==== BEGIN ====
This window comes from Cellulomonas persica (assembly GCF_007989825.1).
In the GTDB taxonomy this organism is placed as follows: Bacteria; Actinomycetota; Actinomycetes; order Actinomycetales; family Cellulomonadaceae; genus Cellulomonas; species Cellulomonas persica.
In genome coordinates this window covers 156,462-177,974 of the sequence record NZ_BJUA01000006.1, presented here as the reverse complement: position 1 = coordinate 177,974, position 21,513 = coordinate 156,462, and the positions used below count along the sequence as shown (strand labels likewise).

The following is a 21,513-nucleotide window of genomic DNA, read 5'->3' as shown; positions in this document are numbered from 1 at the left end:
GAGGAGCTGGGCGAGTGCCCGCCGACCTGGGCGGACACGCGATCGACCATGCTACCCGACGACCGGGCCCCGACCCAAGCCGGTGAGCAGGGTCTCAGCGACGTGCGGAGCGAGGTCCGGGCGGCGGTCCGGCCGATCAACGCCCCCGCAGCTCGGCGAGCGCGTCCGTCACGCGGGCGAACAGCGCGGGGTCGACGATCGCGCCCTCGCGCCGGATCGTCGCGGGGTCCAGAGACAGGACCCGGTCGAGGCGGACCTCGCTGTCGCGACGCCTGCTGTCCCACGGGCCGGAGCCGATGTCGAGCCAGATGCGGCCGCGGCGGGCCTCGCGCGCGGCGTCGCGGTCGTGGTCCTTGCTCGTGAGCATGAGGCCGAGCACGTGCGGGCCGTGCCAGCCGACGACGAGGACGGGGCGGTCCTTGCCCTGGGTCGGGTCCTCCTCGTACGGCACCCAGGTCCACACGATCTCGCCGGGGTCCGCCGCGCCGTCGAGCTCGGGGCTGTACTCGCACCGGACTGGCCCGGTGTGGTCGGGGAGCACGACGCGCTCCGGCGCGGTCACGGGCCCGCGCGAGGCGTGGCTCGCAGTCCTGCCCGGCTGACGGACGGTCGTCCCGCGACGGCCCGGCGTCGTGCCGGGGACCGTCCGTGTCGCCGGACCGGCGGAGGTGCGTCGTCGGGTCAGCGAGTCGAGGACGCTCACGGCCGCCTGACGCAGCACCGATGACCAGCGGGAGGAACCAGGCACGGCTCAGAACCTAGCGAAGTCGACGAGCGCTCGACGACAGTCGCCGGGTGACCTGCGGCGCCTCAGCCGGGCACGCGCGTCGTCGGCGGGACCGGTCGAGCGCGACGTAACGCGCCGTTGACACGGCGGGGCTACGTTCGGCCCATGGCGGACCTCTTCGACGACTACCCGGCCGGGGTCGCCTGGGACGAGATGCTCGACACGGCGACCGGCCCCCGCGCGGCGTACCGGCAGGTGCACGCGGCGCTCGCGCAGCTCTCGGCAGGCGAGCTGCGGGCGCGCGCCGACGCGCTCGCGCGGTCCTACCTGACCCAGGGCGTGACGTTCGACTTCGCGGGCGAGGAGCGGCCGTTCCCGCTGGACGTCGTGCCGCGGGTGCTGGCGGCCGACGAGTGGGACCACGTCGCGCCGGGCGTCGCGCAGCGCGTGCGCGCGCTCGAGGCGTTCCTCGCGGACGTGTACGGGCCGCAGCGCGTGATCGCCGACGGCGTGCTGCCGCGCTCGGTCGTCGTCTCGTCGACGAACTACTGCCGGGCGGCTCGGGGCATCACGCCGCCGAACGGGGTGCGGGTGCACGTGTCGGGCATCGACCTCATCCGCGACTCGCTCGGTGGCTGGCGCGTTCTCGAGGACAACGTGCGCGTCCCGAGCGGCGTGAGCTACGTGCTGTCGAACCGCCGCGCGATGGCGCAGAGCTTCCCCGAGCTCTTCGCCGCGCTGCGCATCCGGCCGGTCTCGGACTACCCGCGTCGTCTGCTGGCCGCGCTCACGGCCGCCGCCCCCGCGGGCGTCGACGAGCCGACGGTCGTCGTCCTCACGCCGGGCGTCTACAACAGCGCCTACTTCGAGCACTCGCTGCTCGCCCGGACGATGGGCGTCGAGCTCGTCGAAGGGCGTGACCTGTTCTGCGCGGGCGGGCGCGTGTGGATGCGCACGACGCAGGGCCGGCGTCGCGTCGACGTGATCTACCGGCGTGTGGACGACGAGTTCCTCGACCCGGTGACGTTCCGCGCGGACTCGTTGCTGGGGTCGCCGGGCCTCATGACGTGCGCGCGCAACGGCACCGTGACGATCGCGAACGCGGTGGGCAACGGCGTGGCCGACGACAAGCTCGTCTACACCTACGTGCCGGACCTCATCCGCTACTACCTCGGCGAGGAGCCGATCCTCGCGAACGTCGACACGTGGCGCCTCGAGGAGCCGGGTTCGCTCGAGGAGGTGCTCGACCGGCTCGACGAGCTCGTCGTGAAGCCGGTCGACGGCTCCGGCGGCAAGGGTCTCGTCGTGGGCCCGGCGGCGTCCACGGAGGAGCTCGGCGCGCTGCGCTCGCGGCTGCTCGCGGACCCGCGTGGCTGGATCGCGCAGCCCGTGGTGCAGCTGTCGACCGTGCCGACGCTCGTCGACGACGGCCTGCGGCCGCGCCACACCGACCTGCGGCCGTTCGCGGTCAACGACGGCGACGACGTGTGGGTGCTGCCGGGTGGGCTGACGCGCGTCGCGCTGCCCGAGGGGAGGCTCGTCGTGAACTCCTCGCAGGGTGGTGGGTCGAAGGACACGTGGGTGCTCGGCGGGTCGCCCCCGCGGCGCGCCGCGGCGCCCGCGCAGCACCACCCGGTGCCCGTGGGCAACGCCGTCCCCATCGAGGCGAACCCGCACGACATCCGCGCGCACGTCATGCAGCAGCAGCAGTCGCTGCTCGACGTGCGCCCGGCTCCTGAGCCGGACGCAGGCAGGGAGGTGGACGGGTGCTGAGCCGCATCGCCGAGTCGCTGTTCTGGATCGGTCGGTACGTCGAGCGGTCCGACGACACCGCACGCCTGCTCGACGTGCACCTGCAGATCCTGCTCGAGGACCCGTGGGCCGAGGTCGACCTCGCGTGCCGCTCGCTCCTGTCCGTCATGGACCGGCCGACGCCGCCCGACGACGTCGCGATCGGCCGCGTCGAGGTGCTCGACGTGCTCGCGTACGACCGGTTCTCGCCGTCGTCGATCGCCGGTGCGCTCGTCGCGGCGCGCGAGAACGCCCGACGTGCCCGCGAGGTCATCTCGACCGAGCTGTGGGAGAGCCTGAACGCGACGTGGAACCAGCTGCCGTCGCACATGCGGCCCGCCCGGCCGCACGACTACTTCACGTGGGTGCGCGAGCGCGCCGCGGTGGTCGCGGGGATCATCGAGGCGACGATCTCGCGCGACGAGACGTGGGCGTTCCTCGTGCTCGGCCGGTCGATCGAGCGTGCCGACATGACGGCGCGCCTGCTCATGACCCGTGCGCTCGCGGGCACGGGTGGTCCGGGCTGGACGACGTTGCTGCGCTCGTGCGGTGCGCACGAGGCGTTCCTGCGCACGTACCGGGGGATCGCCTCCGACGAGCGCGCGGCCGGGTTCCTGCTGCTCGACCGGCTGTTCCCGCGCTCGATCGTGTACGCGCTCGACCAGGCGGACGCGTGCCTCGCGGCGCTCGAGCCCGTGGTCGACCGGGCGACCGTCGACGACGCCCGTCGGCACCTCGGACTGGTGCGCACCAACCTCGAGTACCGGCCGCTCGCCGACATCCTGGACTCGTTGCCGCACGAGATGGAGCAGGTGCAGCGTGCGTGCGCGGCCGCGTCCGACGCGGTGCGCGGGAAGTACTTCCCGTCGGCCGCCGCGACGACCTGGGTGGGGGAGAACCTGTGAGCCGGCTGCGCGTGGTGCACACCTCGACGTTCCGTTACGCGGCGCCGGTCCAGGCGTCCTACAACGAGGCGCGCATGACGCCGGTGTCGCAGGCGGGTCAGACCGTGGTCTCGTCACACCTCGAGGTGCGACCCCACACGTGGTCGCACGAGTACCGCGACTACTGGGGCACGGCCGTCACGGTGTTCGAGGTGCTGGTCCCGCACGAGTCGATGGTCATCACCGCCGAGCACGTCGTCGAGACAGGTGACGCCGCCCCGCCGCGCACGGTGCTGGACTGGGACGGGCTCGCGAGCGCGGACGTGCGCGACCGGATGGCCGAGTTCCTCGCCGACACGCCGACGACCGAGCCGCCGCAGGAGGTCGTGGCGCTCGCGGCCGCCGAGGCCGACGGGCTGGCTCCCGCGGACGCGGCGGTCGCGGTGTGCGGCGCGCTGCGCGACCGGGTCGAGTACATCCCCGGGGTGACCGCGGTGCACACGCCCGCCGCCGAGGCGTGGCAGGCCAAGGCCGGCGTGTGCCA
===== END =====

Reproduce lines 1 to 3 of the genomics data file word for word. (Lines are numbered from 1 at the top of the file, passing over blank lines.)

This window comes from Cellulomonas persica (assembly GCF_007989825.1).
In the GTDB taxonomy this organism is placed as follows: Bacteria; Actinomycetota; Actinomycetes; order Actinomycetales; family Cellulomonadaceae; genus Cellulomonas; species Cellulomonas persica.
In genome coordinates this window covers 156,462-177,974 of the sequence record NZ_BJUA01000006.1, presented here as the reverse complement: position 1 = coordinate 177,974, position 21,513 = coordinate 156,462, and the positions used below count along the sequence as shown (strand labels likewise).